banks-of-the-leaIt’s evident that Italian-born Stiv Cantarelli is a musical creature of his environment. Basing himself in the US in the ’00s, his records reeked Americana and a return to Tuscany in 2012 spawned a dirty alt-country album (“Black Music/White Music”). 

Fast-forward a couple of years. “Banks of the Lea” finds him relocated to London with a reconstituted Italian band and churning out urgent, punky blues rock with a dark streak. Music of a time and place.

It might be a prime tourist patch but when you scratch the surface, London is just another very big city. Cantarelli immersed himself in the everyday ordinariness of Hackney, of all places, and this record is the result.

Cantarelli is a rock-solid guitarist and personable vocalist and has surrounded himself with seasoned, sympathetic players. Robert Villa’s interplay on slide and sax in particular is something special, but you can’t fault the foundation laid down by the Silent Strangers engine room. As a combo, they invoke a wholesome brand of sonic fury.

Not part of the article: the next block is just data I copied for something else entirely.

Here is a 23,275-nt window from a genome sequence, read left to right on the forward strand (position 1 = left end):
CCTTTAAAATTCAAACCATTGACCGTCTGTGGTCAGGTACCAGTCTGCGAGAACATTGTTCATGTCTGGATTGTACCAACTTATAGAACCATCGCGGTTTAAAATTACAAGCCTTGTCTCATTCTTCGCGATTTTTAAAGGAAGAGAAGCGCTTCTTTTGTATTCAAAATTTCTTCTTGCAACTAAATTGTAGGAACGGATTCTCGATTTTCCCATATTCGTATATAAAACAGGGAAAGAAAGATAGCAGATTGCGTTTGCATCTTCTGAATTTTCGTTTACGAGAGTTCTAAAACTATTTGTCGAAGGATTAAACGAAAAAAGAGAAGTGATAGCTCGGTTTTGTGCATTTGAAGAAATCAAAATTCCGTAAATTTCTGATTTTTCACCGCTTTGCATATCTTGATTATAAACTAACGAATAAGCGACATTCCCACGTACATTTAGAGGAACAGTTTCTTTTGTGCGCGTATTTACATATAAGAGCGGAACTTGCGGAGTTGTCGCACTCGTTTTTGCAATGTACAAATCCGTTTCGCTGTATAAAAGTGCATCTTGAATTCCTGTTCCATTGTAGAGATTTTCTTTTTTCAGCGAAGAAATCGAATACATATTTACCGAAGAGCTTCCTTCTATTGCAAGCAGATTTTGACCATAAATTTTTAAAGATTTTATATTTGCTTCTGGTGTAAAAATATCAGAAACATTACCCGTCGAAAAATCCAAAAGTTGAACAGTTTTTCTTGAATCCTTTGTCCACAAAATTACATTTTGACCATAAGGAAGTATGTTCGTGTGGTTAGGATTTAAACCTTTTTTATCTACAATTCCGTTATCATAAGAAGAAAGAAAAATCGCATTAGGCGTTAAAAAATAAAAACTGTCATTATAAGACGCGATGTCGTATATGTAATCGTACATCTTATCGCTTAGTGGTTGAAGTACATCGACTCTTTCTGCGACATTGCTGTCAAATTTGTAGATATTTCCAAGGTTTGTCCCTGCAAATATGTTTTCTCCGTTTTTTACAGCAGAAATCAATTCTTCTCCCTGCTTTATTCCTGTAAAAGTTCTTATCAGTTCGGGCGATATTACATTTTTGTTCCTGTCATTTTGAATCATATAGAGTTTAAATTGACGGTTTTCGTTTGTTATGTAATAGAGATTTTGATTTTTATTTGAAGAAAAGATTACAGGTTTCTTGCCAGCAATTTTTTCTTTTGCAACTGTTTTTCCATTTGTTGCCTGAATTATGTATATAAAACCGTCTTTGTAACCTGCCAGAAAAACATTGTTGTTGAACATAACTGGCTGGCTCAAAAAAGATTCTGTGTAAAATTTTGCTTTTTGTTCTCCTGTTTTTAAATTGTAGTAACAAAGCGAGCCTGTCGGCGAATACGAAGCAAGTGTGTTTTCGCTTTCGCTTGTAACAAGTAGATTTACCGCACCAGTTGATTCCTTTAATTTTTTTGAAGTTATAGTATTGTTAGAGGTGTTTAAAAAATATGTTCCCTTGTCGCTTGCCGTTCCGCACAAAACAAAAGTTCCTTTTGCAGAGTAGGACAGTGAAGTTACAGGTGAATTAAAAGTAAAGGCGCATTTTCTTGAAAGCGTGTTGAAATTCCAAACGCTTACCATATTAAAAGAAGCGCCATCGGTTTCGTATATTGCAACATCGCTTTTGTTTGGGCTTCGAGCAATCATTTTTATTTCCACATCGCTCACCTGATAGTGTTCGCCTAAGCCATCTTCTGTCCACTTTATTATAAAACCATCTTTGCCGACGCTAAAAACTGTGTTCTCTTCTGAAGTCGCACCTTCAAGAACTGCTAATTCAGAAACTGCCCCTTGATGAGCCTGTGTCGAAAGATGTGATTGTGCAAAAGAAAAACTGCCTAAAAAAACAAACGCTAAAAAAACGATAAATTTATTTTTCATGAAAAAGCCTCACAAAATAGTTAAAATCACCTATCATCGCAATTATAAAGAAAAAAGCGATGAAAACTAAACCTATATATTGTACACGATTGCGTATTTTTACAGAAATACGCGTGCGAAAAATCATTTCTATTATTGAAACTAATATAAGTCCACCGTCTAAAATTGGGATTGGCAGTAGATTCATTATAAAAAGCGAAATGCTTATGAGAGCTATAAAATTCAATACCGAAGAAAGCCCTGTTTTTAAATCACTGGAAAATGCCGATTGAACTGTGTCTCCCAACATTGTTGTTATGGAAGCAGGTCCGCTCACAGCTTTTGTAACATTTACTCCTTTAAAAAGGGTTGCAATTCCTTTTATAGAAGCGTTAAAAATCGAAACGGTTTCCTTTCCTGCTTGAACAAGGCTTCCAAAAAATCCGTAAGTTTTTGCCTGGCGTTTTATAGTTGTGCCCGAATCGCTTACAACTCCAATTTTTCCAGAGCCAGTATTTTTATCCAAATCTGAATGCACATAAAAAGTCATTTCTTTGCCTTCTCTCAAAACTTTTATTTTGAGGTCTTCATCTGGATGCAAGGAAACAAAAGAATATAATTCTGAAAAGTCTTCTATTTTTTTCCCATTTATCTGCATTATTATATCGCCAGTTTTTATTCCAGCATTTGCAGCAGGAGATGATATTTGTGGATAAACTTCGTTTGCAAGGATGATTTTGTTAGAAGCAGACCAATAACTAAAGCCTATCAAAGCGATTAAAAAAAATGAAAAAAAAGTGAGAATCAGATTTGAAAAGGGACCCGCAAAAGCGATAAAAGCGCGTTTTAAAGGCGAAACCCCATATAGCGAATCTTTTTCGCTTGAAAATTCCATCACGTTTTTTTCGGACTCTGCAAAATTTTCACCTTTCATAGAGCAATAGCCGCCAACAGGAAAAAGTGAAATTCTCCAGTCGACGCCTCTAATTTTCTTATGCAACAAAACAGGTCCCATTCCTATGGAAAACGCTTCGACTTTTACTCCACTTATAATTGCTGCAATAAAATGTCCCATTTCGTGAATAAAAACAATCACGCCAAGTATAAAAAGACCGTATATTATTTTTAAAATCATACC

This is an album to throw yourself into, headfirst. It sounds like the band did. "The Streets" is a confident start. “Frenzy” throws rolicking piano and frantic sax into the mix and sounds like the bastard child of Iggy and the Stooges and the Jim Jones revue.

“Jason Hits The City” sounds like a “Kill City” outtake. “Soul Seller” is an acrid guitar rocker with a churning feel while “Before I Die” pits a Dylanesque vocal against stinging guitars.

There’s a raw edge that’s never diminished by studio heavy-handedness. It’s all recorded in analogue at Gizzard Studios with Ed Deegan engineering and Pete "O'Dublo" Bennett in the producer’s seat. It sounds immediate and warm. 

London, you say? “Banks Of The Lea” could have just as easily been recorded in Melbourne or Berlin. If you’re a fan of the angry sound of either city’s seamy underbellies, chase this one down.


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